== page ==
If DNS never existed, the internet as we know it would sink into oblivion. The DNS serves as a translation tool for domain name to IP addresses. And there's no doubt that any organization's DNS is bubbling with traffic, often unnoticed by many security analysts. This makes it an attractive vector for a hacker hoping your DNS traffic isn't monitored. While the DNS has been designed to translate domain names, there's a minute amount of data that can be transferred through it that hackers can exploit to launch a DNS tunneling attack.

What is a DNS tunneling attack?

Let's first start with the basics. DNS traffic is allowed to permeate and flow through perimeter protection solutions, like firewalls, and evade the organization's defenses. It provides the perfect channel for hackers to establish a virtual tunnel, which is basically a connection that contains a malicious payload in the form of commands or tiny bits of data. The DNS isn't really a data transmission protocol, but sophisticated hackers can leverage it to transmit destructive data between the victim's system and the attacker's server.

How is the attack tunnel set up?

A DNS tunneling attack depends on the client-server model of accessing resources.

  • The hacker begins by creating a malicious domain with the domain name directing traffic to the hacker's server.
  • The hacker compromises a system on the target organization's network. Since DNS queries can cross through the firewall without looking suspicious, the DNS resolver, a server that assists in the domain name to IP translation process, can easily be contacted.
  • The DNS resolver directs the query to the attacker's server where the tunneling program exists, and a channel is now created between the victim's system and the hacker's server, known as the Command and Control servers (C&C servers). This how Command and Control communication takes place. Since these communications are being routed through the DNS resolver, it's difficult to track commands and small packets of data being transferred through the tunnel.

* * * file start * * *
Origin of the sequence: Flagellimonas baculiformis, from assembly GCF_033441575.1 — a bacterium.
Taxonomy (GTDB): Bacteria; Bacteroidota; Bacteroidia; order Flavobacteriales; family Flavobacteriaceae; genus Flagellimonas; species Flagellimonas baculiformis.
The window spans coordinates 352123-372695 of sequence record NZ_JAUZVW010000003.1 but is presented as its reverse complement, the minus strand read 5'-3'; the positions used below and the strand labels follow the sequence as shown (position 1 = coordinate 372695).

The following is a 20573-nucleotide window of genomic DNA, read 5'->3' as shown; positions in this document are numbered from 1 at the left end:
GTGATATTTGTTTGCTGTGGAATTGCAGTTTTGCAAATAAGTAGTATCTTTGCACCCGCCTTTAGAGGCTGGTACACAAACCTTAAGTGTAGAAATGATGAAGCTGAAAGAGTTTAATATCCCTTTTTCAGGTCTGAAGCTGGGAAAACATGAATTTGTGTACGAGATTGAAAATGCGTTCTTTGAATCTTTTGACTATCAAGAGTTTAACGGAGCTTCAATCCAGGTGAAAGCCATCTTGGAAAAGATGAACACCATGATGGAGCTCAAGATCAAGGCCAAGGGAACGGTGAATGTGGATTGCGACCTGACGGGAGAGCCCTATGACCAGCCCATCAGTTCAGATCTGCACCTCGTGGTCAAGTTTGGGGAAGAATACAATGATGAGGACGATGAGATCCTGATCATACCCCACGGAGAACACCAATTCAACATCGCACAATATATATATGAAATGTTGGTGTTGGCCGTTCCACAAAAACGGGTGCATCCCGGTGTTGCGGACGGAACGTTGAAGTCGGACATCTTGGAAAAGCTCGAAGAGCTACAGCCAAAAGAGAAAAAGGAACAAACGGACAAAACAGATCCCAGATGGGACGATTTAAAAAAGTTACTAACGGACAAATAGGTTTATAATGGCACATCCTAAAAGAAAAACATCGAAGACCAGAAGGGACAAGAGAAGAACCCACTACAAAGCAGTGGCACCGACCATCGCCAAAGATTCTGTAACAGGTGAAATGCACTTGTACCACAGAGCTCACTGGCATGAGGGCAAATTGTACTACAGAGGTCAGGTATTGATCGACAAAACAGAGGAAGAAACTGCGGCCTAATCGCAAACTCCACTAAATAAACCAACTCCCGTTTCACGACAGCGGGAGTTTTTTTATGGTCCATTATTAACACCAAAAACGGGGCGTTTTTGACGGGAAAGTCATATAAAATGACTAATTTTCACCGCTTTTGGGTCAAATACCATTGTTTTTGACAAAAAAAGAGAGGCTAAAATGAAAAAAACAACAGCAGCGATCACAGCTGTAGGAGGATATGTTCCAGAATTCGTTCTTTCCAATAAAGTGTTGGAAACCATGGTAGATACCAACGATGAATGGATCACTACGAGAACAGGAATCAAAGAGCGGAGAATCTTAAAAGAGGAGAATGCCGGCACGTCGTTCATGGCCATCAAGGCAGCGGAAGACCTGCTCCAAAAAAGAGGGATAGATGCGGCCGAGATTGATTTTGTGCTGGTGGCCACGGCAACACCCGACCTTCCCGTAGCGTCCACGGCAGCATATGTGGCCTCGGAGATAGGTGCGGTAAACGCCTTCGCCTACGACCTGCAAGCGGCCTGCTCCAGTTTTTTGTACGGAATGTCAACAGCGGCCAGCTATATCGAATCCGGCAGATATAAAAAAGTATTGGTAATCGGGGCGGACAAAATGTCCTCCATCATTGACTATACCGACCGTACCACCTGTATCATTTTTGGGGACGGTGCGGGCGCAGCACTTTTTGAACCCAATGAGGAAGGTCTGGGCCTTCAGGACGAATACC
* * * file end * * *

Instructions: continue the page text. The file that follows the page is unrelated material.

DNS tunneling is not the easiest attack to detect. You can't just apply detection logic and expect surefire results at spotting its occurrence.

But there are a couple of near-fire ways that alert you to a DNS tunnel attack.

  1. Unusual domain name requests: The domain names to the C&C servers are usually random like "asdggj.com" or "12.345.672.hujist.com". If such domain names are encountered in the logs, they should be immediately blacklisted. Also, top-level domain names, such as .tk and .ru, are suspicious and should be checked for malicious activity.

  2. Abnormal volume of DNS: When a large number of DNS queries are sent in a short span of time to domains with unusual names, it is a sure sign of malicious activity. If these queries occur at odd hours, it's possible that the querying systems are infected. If you utilize a UEBA system in your security strategy, you could establish a baseline to determine DNS traffic during a typical day. After that, any spike in DNS volumes, and above a certain threshold (likes twice the normal volume), could be a great way to spot DNS tunnels in your network. This is because DNS tunnels can only transmit small amounts of data at a time through the query. A hacker would have to use several queries to run commands, or to exfiltrate data, thereby leading to a spike in query volumes.

DNS tunneling isn't an attack where you can pinpoint its presence by relying on detection mechanisms or correlation rules. Rather, your team will have to use manual threat hunting methods based on the indicators of compromise we discussed above.

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